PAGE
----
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Resveratrol and Myopathy

Resveratrol and Cardiovascular Diseases

Department of Biochemistry, Faculty of Pharmacy, Paris Descartes University, Sorbonne Paris Cité, Paris 75006, France
Department of Metabolic Biochemistry, Pitié-Salpêtrière-Charles Foix Hospital (AP-HP), Paris 75013, France
Inserm UMR_S 1166 ICAN, UPMC, La Pitié Hospital, Paris 75013, France
Nutrients 2016, 8(5), 250;
Received: 28 February 2016 / Revised: 10 April 2016 / Accepted: 20 April 2016 / Published: 2 May 2016
(This article belongs to the Special Issue Selected Papers from Resveratrol Regional Meeting 2015)
The increased incidence of cardiovascular diseases (CVDs) has stimulated research for substances that could improve cardiovascular health. Among them, resveratrol (RES), a polyphenolic compound notably present in grapes and red wine, has been involved in the “French paradox”. RES is known for its antioxidant and anti-inflammatory properties and for its ability to upregulate endothelial NO synthase (eNOS). RES was able to scavenge OH/O2•− and peroxyl radicals, which can limit the lipid peroxidation processes. Moreover, in bovine aortic endothelial cells (BAEC) under glucose-induced oxidative stress, RES restored the activity of dimethylargininedimethylaminohydrolase (DDAH), an enzyme that degrades an endogenous inhibitor of eNOS named asymmetric dimethylarginine (ADMA). Thus, RES could improve NO availability and decrease the endothelial dysfunction observed in diabetes. Preclinical studies have made it possible to identify molecular targets (SIRT-1, AMPK, Nrf2, NFκB…); however, there are limited human clinical trials, and difficulties in the interpretation of results arise from the use of high-dose RES supplements in research studies, whereas low RES concentrations are present in red wine. The discussions on potential beneficial effects of RES in CVDs (atherosclerosis, hypertension, stroke, myocardial infarction, heart failure) should compare the results of preclinical studies with those of clinical trials. View Full-Text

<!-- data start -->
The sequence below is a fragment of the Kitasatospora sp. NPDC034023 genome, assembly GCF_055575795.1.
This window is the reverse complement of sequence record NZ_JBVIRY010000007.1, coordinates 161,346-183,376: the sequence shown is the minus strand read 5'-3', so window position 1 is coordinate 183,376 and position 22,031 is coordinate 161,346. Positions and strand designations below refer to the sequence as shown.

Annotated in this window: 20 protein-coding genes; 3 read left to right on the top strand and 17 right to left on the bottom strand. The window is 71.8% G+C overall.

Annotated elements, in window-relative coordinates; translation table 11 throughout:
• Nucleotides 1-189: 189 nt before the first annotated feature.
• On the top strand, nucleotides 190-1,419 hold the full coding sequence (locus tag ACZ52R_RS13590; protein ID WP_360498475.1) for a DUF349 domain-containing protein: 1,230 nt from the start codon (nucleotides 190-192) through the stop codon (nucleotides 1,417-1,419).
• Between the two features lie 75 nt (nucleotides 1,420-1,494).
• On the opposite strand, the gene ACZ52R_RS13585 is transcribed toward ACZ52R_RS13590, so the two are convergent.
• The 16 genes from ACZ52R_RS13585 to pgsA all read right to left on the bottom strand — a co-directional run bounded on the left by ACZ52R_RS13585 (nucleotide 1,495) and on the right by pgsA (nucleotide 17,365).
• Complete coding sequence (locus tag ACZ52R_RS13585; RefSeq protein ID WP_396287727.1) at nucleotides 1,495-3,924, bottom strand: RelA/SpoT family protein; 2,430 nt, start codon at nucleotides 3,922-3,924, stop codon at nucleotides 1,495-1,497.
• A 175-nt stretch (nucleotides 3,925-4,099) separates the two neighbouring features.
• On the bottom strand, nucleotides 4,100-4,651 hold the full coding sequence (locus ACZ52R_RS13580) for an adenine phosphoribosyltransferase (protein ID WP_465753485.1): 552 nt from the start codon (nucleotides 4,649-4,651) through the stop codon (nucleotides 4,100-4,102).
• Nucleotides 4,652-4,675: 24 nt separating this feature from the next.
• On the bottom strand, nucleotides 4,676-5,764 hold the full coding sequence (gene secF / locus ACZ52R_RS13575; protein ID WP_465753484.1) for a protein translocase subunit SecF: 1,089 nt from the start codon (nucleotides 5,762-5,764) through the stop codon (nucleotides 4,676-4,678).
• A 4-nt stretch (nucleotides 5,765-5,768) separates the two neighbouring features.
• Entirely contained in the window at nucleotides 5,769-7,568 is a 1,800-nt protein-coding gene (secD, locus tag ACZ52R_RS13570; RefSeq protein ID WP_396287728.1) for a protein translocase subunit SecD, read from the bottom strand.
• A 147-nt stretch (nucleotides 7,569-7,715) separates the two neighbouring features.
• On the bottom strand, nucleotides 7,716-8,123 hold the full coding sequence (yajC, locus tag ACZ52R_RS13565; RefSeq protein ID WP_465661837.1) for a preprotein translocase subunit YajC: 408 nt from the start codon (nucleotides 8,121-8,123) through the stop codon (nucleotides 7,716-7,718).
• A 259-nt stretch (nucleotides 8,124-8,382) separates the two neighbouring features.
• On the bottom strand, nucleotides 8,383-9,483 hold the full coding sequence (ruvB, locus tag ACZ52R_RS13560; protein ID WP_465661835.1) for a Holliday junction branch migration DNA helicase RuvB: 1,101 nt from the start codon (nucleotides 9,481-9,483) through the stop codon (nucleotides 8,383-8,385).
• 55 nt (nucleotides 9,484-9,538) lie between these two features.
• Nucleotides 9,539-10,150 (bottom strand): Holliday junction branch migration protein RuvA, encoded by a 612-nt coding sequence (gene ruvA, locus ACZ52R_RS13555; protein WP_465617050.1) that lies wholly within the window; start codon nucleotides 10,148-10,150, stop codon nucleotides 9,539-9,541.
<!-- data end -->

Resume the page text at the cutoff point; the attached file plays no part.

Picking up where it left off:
Keywords: antioxidant; atherosclerosis; clinical; heart failure; hypertension; inflammation; myocardial infarction; preclinical; resveratrol antioxidant; atherosclerosis; clinical; heart failure; hypertension; inflammation; myocardial infarction; preclinical; resveratrol
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Bonnefont-Rousselot, D. Resveratrol and Cardiovascular Diseases. Nutrients 2016, 8, 250.

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Bonnefont-Rousselot D. Resveratrol and Cardiovascular Diseases. Nutrients. 2016; 8(5):250.

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Bonnefont-Rousselot, Dominique. 2016. "Resveratrol and Cardiovascular Diseases" Nutrients 8, no. 5: 250.

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